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Commentary: Improving student behavior services



Recently, Oklahoma City School Board member Bob Hammack criticized the Oklahoma City American Federation of Teachers (AFT) for “purporting to show ‘anonymous’ negative comments from teachers” regarding student behavior and discipline.

Mr. Hammack was dismissive of the 836 teachers who responded to an AFT survey with the large majority reporting serious problems with student behavior. Since other teachers did not respond to the survey, it was proof, according to him, that teachers not responding believed the AFT was engaging in an “effort to slow down or abate needed changes.”

Illogical or misinformed statements by some district leaders are a common experience for teachers in our school system. Since teacher opinions are routinely dismissed, it should not be surprising that morale is low and frustration high.

No one should equate a flurry of activity by the district as proof we are on the right track to improving student behavior. New programs and endless pronouncements should not give anyone with knowledge of our district a sense that anything is improving.

Oklahoma City teachers want classrooms free from chronic misbehavior.  Parents, students and teachers want safe and orderly schools. AFT is not calling for more suspensions. We are advocating for appropriate help and services for those who chronically misbehave, and in many cases, that help will need to be provided somewhere other than the regular classroom setting.

Let’s commit to solutions that will help resolve this urgent problem:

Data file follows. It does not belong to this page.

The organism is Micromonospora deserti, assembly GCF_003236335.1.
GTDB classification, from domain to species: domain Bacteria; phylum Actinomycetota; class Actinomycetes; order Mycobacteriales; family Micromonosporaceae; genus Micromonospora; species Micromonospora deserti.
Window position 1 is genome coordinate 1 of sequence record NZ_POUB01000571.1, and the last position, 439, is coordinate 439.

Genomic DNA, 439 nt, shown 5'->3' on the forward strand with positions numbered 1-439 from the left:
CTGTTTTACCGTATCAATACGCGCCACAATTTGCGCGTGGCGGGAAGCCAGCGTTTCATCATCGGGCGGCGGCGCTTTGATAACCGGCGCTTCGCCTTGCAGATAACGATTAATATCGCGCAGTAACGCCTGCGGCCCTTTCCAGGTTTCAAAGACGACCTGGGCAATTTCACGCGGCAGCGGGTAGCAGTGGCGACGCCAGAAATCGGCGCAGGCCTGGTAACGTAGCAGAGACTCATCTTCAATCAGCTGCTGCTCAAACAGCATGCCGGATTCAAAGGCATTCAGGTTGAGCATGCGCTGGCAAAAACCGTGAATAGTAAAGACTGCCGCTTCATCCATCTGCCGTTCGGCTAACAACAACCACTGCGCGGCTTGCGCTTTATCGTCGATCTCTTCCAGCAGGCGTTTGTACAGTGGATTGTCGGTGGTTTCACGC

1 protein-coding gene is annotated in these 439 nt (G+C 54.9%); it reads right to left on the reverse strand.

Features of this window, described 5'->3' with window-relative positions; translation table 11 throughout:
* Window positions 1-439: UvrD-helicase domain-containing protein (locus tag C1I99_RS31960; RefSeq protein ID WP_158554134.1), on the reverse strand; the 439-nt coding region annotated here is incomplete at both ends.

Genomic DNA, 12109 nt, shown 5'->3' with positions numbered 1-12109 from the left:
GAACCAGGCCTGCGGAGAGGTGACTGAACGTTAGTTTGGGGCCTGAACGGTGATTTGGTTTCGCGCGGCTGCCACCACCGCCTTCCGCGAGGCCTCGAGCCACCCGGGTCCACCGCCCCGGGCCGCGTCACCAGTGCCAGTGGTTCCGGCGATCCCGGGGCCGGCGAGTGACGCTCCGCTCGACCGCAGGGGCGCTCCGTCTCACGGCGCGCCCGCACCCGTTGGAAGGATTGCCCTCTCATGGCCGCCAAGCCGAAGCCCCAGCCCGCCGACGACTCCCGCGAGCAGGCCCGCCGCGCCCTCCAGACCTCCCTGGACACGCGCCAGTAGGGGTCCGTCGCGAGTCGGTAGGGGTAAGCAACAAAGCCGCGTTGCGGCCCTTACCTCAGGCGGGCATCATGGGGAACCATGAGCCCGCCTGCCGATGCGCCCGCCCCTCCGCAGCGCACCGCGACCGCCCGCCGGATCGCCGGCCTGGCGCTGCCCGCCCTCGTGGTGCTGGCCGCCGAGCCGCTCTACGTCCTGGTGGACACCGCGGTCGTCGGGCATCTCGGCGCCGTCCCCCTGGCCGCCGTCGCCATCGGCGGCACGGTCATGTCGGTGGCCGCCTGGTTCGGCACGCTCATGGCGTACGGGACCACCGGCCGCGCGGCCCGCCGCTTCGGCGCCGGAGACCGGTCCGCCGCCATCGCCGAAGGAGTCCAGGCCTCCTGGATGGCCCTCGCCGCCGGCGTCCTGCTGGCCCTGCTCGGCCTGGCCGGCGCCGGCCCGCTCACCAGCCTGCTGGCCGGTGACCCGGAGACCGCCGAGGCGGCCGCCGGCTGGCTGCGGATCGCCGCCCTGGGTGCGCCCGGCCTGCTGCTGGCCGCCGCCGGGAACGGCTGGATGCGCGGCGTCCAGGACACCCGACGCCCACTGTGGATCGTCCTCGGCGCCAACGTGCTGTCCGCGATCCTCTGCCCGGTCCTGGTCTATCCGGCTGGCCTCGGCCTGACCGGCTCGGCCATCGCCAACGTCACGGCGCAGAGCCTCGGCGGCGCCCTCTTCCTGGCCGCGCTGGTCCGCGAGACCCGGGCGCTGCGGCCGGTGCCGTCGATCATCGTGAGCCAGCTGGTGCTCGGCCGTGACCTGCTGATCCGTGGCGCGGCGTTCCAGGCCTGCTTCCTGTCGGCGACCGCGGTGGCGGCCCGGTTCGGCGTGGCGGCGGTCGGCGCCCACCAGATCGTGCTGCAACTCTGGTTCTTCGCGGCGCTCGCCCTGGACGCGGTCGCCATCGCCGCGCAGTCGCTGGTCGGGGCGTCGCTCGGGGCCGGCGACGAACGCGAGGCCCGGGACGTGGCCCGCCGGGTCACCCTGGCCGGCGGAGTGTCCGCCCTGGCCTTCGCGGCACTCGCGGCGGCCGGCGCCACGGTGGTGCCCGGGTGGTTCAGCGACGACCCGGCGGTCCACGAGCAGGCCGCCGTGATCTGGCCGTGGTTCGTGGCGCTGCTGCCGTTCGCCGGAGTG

1. The district and AFT must finalize work on a new student code of conduct. Sustained growth in student achievement will not occur without adherence to the new code. The superintendent should pledge that safe and orderly schools are his No. 1 priority.

2. The newly created Office of School Climate and Student Discipline should be properly staffed. Currently, three employees are charged with overseeing discipline, training teachers and providing student intervention services for those who chronically misbehave. Most administrators and teachers agree that we have in excess of 1000 students in need of services.

3. Create a strong districtwide in-school suspension program that addresses the needs of the chronically disruptive.

Dismissing and blaming others is not a solution. I renew my invitation to the superintendent to engage in discussions.

Ed Allen is president of Oklahoma City American Federation of Teachers, the bargaining representative for Oklahoma City teachers.

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